Rather than proposing a specific voting system, the Special Committee recommended in December that a new proportional voting system should be designed by the Trudeau government. They suggested a national referendum be held, setting the new system against the current one, to determine whether Canadians would support it. This came as a disappointment, with many beginning to doubt whether the electoral system could be reformed in time for the next election. Just two months later, it has been abandoned altogether.
Rosemary Barton, who interviewed Gould on Power and Politics was critical of the idea that a lack of consensus was the reason for abandoning the plan for electoral reform, suggesting the problem had more to do with Trudeau’s approach to it. She stated: “If you don’t have anything specific on the table, it would seem to be difficult to reach consensus of any kind,” referring to the notion that the Liberal government wanted to keep an open mind and not favour one particular reform system.
While electoral reform was not at the centre of Trudeau’s platform, it was an important piece of his campaign – and he often spoke about it when talking with young people. The 2015 election saw an increase in voters aged 18-24 from 38.8% in 2011 to 57.1% in 2015. This is the biggest jump in voter turnout for this age group since Elections Canada began reporting demographic data in 2004. Some even suggest that many young people strategically voted Liberal, specifically so they would see electoral reform that might allow for smaller or lesser-known parties to be more accurately represented.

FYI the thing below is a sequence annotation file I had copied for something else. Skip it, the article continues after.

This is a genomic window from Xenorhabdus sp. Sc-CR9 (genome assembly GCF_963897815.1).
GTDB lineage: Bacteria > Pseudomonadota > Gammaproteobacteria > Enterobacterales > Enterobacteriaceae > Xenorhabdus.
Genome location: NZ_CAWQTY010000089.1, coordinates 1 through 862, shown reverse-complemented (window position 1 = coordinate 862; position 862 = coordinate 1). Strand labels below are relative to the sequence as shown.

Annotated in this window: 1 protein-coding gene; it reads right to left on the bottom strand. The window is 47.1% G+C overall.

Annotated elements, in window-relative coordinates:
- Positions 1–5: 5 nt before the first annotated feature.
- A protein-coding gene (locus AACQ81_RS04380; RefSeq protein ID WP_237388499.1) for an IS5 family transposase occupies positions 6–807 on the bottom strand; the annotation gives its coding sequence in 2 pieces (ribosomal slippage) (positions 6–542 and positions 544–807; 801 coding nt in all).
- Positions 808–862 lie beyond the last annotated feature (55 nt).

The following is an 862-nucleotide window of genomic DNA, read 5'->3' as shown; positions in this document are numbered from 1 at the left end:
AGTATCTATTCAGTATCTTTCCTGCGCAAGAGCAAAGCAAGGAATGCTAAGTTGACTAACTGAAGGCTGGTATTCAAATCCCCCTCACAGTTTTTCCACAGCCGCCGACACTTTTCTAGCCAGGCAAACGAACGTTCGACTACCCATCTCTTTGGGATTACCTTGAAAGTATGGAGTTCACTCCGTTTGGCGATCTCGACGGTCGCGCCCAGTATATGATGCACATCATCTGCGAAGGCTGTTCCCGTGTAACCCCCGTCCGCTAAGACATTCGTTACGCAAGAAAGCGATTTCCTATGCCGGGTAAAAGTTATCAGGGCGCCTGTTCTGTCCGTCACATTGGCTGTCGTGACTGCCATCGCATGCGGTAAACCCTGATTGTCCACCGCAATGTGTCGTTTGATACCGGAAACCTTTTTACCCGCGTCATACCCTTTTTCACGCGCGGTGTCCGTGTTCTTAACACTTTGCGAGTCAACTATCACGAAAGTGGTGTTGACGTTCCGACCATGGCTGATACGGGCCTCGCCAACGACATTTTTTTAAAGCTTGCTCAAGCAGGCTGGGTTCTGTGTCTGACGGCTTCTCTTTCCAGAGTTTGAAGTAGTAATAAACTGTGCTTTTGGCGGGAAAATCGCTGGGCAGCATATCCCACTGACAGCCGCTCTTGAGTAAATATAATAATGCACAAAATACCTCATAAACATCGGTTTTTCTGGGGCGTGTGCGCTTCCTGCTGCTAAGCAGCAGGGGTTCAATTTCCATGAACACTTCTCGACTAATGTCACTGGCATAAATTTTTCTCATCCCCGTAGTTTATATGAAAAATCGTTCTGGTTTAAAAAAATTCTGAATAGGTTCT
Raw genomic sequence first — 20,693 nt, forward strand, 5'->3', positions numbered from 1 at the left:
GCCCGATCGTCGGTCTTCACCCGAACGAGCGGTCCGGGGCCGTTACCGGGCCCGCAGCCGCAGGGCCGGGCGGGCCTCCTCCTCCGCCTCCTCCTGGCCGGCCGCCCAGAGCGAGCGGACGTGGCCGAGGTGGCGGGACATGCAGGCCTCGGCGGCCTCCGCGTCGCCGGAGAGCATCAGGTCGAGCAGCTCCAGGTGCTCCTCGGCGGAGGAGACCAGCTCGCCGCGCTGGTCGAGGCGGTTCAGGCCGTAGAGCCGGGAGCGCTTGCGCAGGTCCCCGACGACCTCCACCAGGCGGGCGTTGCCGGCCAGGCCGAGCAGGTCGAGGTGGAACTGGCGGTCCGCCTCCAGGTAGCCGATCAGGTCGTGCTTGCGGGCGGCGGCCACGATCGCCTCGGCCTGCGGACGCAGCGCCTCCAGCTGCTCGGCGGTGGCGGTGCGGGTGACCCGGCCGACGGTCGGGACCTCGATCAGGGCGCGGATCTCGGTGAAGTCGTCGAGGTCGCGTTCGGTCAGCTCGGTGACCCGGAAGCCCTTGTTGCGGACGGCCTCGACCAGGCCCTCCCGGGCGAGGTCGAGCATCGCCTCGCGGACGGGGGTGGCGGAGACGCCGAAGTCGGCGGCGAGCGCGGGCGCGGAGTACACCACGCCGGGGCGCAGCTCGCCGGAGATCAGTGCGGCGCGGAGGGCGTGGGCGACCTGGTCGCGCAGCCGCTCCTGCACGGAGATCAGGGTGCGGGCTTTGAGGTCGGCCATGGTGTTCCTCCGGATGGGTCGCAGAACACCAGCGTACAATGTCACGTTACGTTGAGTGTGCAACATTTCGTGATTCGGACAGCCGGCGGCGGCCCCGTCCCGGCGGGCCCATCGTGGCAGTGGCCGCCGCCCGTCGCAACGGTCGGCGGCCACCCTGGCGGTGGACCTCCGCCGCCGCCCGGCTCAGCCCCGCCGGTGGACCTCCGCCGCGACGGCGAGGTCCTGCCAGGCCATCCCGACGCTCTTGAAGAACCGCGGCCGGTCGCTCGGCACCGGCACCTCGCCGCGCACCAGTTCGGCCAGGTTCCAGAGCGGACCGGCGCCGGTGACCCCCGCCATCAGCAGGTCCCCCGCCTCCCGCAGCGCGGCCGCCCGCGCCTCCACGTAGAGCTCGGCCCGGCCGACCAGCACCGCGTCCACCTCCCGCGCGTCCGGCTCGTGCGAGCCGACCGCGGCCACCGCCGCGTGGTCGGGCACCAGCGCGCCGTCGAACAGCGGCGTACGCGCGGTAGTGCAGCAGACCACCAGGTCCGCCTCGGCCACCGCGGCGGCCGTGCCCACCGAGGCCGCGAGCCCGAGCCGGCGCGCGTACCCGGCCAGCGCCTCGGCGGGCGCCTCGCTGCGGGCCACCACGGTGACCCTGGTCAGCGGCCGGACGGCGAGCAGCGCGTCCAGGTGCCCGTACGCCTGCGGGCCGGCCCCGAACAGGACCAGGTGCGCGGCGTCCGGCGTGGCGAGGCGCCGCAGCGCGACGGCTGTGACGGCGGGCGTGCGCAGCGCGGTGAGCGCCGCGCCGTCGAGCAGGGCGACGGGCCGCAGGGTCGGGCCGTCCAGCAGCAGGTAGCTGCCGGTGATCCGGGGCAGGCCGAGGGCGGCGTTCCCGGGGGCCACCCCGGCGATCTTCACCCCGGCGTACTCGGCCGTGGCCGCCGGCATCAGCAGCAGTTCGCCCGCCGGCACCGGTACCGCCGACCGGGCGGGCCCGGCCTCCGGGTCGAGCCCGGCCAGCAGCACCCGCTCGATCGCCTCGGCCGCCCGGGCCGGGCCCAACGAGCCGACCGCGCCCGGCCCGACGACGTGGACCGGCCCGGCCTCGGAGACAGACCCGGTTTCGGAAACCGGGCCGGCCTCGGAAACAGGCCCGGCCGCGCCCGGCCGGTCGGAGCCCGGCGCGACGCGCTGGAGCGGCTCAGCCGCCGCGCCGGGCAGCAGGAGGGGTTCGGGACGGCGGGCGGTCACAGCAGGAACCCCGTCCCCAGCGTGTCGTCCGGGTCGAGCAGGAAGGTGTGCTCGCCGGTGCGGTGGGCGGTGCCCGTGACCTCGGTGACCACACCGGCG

For LU student Alicia Green, electoral reform played an important role in deciding how she would vote. Green states, “As a young person who had only been able to vote a few times, I see the system in a different way. I don’t understand politics the same as someone who is, let’s say in their mid-forties. The reform promised a change in the first-past-the-post, which is a dated system in my opinion. I think a lot of young people voted for Trudeau in hopes he would have good faith and follow through.”
Green is not alone. The abandonment of this promise has sparked major outrage, with many calling Trudeau a liar. Leader of the Green Party and member of the Special Committee, Elizabeth May expressed her discontent, stating: “I feel more deeply shocked and betrayed by my government today than on any day of my adult life.”
In her interview with CBC, Gould refers to a collective sense of pride in the current democracy. She says, “We spent the past year listening to Canadians, hearing them out and you know, what we heard was from a lot of people who are satisfied with the system.” Satisfied or not, it appears Canadians will not be seeing a change in the way they cast their ballots anytime soon.